I didn’t even know this place existed; it’s in lovely surroundings. I learned that this general woodland area was nurtured and developed by finance received as part of a deal reached with the very people that built the M6 motorway that runs adjacent. 
Here a link to the web page: Cuerden_Valley_Park

The celebration was for Ken and Sara Linford; Ken was also a partner of Jim Minall’s – for other reasons I should add – and for a much briefer length of time. They were creators and partners at Friends of Folk for a while, parting company not that long ago - and on extremely amicable terms I should say.
The two of them (Ken and Jim) are the political antithesis of each other, being respectively about as ‘right’ and as ‘left’ as you can possibly get without warfare breaking out. Jim was actively involved for a good number of years in the Labour Party; raising funds, campaigning door to door, and generally promoting the principles he believed in - those of fairness and equality.
Ken, however, over the years has been actively involved in developing various business enterprises, and creating a good deal of prosperity for himself. 

The one common denominator that seemed to override all their differences–for a while, at least–was their shared liking of folk music, and in particular Steeleye Span, in fact that’s where they met - at a Steeleye concert.
So they decided to promote concerts; to give more exposure to the artists that in their eyes were, and the music that was, being sadly neglected by the outside world. For this reason alone, they get my vote.

Jim, as you will have gathered from all my previous writings, gets Phil and I almost all our work.

Two days ago I received an email from Ken and Sara’s Daughter; she lives in Japan, and works as a missionary. This I can honestly say was the very first time I’ve had any communication of any kind from one of God’s messengers!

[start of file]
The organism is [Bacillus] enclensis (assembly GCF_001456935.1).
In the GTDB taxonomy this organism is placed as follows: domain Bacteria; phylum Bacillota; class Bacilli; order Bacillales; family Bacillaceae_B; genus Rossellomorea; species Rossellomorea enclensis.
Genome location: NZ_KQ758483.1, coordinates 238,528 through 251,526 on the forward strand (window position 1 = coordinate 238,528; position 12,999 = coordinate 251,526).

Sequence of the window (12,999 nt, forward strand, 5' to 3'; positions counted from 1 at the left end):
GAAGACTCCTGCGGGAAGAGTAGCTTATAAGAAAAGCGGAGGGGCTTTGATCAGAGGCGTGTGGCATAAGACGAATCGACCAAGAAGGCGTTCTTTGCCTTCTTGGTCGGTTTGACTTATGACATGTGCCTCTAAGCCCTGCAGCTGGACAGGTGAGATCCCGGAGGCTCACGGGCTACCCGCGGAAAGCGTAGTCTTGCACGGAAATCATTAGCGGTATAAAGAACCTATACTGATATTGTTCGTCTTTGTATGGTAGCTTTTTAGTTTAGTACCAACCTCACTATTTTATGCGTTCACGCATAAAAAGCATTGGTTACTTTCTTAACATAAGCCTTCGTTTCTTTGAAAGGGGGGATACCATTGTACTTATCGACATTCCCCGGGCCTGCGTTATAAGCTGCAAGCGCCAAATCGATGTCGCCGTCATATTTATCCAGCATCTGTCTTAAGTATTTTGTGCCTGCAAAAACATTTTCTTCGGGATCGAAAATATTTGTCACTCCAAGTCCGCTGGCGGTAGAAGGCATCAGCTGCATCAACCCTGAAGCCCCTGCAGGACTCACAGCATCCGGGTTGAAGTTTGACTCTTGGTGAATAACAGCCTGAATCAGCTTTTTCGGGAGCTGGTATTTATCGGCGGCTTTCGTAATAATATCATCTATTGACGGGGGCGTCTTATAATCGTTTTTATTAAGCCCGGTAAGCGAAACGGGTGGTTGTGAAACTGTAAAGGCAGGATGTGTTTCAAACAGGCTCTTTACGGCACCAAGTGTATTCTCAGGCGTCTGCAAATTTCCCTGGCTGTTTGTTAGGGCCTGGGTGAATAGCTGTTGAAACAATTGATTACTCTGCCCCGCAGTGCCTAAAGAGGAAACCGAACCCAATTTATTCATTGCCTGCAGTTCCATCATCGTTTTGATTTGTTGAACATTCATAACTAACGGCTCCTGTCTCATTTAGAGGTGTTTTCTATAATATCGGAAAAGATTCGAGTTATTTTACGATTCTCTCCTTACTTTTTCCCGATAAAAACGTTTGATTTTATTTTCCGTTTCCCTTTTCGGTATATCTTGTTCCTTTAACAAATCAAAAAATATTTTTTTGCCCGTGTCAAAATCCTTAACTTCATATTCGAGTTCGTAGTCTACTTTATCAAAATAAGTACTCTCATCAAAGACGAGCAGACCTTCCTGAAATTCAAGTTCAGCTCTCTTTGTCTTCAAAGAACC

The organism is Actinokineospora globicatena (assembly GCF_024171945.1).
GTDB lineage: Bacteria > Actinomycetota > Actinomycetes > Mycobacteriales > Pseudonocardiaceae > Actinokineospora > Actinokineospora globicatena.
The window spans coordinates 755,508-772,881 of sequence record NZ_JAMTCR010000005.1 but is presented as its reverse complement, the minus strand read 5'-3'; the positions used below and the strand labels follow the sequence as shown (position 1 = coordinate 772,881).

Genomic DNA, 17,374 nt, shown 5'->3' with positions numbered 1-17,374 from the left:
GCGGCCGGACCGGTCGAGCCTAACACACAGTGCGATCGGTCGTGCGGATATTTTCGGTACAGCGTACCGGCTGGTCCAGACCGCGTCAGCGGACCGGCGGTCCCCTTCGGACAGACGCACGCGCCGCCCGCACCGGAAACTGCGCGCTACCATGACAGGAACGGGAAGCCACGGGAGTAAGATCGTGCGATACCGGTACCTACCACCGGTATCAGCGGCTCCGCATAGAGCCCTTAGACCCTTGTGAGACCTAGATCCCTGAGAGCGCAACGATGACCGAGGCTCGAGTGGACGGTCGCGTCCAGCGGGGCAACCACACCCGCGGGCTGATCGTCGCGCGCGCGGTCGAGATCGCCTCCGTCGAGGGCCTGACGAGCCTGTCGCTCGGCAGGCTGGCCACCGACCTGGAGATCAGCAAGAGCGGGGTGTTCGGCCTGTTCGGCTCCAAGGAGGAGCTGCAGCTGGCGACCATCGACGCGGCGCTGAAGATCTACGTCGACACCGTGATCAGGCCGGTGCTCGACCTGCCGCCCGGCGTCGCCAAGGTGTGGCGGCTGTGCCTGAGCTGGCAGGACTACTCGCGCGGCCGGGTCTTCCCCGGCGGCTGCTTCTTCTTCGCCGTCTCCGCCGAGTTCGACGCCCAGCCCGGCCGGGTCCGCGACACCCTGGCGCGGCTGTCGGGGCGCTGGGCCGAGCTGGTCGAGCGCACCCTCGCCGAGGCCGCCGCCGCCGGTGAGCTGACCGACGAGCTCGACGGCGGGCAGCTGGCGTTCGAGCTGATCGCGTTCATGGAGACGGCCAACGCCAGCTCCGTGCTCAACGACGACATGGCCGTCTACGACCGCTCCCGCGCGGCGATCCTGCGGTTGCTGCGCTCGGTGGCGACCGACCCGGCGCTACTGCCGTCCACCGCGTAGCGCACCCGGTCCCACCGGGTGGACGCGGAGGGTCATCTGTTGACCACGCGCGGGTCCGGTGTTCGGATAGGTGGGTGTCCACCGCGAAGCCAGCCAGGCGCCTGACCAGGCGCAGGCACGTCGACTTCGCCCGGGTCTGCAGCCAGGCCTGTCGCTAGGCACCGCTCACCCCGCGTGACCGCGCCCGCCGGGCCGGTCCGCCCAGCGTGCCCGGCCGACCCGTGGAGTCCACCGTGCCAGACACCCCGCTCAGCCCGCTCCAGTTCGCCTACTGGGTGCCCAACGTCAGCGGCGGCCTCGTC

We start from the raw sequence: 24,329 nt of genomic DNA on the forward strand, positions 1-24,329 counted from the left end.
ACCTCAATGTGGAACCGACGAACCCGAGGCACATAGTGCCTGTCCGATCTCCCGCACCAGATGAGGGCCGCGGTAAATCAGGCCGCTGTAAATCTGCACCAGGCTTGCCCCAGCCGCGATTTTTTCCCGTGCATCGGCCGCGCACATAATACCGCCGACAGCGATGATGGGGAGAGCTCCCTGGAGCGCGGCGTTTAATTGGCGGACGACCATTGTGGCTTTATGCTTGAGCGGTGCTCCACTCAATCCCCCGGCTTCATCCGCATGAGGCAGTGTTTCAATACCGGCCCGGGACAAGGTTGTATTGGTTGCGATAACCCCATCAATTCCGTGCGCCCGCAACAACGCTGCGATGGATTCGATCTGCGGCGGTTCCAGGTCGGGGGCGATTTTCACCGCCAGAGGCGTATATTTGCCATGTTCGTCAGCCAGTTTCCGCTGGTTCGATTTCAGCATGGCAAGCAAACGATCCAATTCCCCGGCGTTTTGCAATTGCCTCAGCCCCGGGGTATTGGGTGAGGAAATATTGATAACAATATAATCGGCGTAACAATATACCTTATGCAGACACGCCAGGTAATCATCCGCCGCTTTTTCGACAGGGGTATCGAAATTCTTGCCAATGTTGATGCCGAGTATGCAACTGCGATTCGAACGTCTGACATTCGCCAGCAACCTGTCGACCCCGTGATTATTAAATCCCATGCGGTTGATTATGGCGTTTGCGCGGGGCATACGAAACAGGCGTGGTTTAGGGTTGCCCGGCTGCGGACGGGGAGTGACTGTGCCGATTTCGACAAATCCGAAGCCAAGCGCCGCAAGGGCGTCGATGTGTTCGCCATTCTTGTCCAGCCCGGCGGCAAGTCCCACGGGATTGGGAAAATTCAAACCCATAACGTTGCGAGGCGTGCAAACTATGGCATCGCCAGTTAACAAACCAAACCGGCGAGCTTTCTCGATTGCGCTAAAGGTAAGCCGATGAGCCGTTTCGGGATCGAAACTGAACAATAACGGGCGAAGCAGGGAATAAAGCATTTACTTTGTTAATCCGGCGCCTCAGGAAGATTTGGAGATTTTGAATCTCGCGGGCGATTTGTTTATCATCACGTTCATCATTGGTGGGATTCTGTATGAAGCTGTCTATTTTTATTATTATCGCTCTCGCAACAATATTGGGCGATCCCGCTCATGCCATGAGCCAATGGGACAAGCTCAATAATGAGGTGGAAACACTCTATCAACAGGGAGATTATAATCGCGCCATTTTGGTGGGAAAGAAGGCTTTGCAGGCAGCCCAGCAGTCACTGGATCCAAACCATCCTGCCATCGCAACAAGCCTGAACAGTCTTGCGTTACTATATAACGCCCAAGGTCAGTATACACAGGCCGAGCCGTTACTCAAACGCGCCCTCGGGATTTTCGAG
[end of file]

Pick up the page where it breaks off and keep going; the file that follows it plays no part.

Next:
She asked me to read out a personal message to her parents congratulating them on their anniversary - and I enjoyed doing that on the night.

I was so struck by what Sara said when I talked to her at the very end of the night just before I left; she told me that her Daughter had lived in Japan for the last five years, and that she will continue her work there for ‘as long as God wants her to’.
The look of certainty on her face, and her comfortableness with the statement she’d made was, to me - striking.
Well, it's always possible that I read more into this than was actually the case, but as with Olympic cycling, I couldn’t help but be impressed - impressed more than anything, on the basis of imagining how I would be feeling whilst those words were passing my lips - if I ever did utter such words.
Before I go on, don’t imagine for one minute that I’m working my way towards an argument that is in anyway critical of such a statement; a smug, I know better than you sort of statement–or even implication. It's just that I don’t know how someone could know such a thing.

How does God tell you what to do?
I do a lot of soul searching; I tend to believe that there is an inner voice; one that knows and tells us what we should do.
Whether one listens to it, and whether or not one acts on what the voice is telling you, is not the point just now; but is this ‘inner’ voice perhaps easily, and maybe even mistakenly, interpreted as an ‘outer’ voice?
And let’s turn that around and say that even if it is an ‘outer’ voice that’s being wrongly interpreted as an ‘inner’ voice, why would it be God that’s saying it?

If I were reading this as something that had been written by someone else, I would logically be asking who or what the writer thinks God is.
I mean, if one actually thinks there’s an invisible person - THE invisible person HIMSELF, and he’s talking personally to YOU, then I am truly, genuinely and absolutely intrigued by the criteria used to reach this conclusion and the supposed certainty that seems to come with it.

We have little alternative but to represent all of our feelings and abstract senses with symbols of familiarity - and we only know ‘form’ in a way we have had experience of with some level of tangibility attached. This, of course, changes and develops as humans change and develop; but at any given time there are only so many symbols available to us. For example, many people these days who profess a religeous belief, would not use a male symbol to represent God, just as they wouldn't use the symbol of a throne in the sky as something 'he' sat on all day; but imagine how problematic it would have been once upon a time to profess such thoughts!

So I could have said to Sara, “what exactly do you mean when you say ‘God’?” But it was late, and I was far more concerned about going home.
I’ve not said very much at all about the show or the performance; to me though, next to such existential and theological issues, I’d have to say it’s just not as interesting.